In this case, CPA Sr. Vice-President Doug Rice recommended the association monitor the situation but not take any action. In talking to several pilots based at Hollister, he discovered that the situation relates to a few specific users rather than the entire airport community.
It is unclear if the situation is politically motivated against individuals or the airport, but in any case the city council used poor judgment in allowing a single member to render a professional opinion to the council. The councilman?s comments to the media were inflammatory and are more appropriate for uninsured/under-insured drivers, since driving a car is also a privilege, not a right. In this case, the city council and city manager exercised poor judgment as there was a clear conflict of interest and the council member should have recused himself from the issue. The council member did, however, bring up an interesting point that all pilots intuitively realize but seldom use when discussing airport preservation. Rental of an aircraft is not like renting a car. For a car, the minimum insurance requirement is $15,000/$30,000 (per person/per accident) with $10,000 property damage. Renting an aircraft not only has insurance considerations, but also license, medical and BFR review (Pilot medically certified and flight tested no less than every 2 years), and aircraft check out requirements. The pilot must also maintain flight currency within the last 90 days to carry passengers. Aircraft must be licensed annually and, if rented for instruction, have periodic checks in between. Imagine if you needed to comply with all of these items every time you wanted to rent a car. There are several facts regarding aircraft insurance and your airport which you should be aware of:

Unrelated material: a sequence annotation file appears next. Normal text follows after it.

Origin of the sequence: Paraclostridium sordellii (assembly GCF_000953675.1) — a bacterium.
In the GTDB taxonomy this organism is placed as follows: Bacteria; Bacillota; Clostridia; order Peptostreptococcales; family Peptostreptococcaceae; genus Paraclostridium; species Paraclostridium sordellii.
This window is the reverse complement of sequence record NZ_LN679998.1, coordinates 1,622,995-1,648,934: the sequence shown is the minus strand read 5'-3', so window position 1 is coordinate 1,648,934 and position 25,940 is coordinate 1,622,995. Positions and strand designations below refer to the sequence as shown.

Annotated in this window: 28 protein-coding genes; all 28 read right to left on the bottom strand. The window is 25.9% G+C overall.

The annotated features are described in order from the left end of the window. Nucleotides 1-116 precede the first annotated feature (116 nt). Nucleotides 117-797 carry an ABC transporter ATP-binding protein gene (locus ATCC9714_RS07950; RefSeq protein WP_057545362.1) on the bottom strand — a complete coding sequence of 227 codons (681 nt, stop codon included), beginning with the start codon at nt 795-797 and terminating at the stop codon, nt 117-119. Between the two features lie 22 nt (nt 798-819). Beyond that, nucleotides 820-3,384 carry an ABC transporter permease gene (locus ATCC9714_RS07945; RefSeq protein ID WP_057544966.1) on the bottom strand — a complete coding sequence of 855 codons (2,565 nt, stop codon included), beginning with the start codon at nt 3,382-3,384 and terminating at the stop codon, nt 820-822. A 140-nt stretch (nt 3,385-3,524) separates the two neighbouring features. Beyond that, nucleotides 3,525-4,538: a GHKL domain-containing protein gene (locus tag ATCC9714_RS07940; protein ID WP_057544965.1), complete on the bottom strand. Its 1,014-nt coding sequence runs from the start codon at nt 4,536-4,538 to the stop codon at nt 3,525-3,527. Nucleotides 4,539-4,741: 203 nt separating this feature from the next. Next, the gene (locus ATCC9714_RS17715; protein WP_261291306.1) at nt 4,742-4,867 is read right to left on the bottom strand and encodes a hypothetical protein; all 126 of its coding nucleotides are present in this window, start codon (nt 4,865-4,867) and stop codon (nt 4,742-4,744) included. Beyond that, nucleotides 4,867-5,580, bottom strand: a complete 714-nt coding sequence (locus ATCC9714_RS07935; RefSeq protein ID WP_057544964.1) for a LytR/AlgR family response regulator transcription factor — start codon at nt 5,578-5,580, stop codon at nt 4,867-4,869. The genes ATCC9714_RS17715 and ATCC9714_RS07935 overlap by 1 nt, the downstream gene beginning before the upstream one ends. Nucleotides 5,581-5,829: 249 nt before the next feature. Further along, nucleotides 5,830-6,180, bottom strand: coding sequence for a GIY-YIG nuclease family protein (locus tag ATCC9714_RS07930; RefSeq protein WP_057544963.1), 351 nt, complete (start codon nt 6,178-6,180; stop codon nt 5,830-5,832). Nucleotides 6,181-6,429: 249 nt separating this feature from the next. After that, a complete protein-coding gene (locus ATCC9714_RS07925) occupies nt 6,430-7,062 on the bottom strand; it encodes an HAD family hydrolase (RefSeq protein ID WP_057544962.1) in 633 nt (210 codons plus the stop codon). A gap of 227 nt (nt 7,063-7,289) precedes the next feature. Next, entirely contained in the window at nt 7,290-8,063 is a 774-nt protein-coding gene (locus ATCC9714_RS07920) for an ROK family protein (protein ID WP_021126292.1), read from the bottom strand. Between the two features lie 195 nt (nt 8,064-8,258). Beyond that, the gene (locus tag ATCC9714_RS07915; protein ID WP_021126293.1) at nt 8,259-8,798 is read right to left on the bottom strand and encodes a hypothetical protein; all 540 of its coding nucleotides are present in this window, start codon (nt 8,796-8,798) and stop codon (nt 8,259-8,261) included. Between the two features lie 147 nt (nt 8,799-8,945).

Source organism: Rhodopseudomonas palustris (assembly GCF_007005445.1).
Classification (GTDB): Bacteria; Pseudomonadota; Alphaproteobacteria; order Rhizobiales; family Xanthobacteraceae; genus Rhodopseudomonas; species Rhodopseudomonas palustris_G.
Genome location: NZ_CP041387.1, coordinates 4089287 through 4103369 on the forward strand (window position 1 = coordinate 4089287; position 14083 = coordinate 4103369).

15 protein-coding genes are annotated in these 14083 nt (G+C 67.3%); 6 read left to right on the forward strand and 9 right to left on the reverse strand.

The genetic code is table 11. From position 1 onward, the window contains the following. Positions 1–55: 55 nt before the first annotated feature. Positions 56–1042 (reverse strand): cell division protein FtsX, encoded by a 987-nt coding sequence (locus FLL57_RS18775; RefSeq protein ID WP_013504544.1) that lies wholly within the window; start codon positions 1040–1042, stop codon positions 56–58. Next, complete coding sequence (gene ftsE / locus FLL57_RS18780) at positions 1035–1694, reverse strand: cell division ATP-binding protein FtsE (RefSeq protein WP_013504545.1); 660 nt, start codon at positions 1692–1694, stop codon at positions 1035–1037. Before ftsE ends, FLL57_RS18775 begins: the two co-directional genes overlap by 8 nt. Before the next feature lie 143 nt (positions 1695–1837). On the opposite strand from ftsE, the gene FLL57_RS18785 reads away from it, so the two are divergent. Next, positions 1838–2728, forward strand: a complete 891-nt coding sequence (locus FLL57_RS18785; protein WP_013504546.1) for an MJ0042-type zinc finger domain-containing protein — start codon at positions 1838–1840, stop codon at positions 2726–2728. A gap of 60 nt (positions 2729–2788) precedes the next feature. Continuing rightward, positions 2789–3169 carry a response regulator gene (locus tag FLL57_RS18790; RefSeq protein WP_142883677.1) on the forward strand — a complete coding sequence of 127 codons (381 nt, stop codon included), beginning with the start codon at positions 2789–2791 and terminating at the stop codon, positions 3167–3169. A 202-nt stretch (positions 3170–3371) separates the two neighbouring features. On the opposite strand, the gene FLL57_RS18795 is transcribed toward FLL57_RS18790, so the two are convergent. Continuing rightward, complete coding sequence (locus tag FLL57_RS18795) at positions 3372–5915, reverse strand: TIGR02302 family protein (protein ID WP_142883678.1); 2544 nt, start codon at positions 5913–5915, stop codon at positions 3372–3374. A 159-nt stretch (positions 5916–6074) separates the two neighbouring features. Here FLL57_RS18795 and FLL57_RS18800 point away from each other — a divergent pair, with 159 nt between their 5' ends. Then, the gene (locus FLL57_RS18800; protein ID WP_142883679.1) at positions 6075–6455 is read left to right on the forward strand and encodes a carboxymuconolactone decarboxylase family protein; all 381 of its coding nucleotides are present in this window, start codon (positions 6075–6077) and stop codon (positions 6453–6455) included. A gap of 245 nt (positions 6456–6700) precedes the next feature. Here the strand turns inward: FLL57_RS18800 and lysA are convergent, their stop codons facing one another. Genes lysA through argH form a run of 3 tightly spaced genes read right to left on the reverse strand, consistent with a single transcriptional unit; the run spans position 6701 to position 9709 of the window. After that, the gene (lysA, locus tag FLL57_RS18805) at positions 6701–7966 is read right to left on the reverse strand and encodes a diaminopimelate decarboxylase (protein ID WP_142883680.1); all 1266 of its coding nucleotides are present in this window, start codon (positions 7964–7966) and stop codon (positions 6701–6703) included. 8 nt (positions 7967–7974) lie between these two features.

1. The airport creates the rules and regulations and has responsibility to enforce the based users equally. It is preferable that the rules be written in a cooperative manner with input from the users. In this case, the rules are on the books but are not being properly enforced.
2. The airport has a right to require insurance. The standards must be ‘reasonable.’ For example, the airport should allow aircraft in non-airworthy condition (restoration or construction) to get non-flight insurance. The airport must protect itself and other aircraft owners should damage be caused to airport structures or other aircraft in a non-flight incident (i.e. fire, blast, runaway aircraft during taxi). In addition, an insurance certificate can be sent to city yearly listing covered pilots, open pilot requirements and adding the city (or airport operator) as an additional insured.
3. The users have the right to expect that insurance requirements are ‘reasonable.’ Liability insurance can be bought up to certain limits ($500,000 for non-flight or $1 Million flight at ‘reasonable’ rates. Requirements for liability insurance above these levels should be considered excessive and possible discriminatory in nature.
4. Attempting to use insurance, as a means of denying access to the airfield is illegal. Federal jurisdiction and pre-emption prevent restrictions of access the runways and taxiways of an airport. Acceptance of federal grants for Runways, Taxiways, and ramps or any other facilities requires that the airport remain accessible to the public – subject to safety and security restrictions. If there is any question regarding these issues, the FAA, not the airport manager, is the final arbiter.
Pilots are responsible citizens who have a significant investment both in their aircraft and in the preservation of their airport. To paint them as otherwise without concrete facts damages the credibility of those in government who oversee our valuable aviation resources. Users, airport staff and airport operators must work together to develop operational rules and regulations that ensure the continued operation of an important transportation asset. CPA, in coordination with our local chapters and member organizations, will continue to offer our assistance in addressing these issues.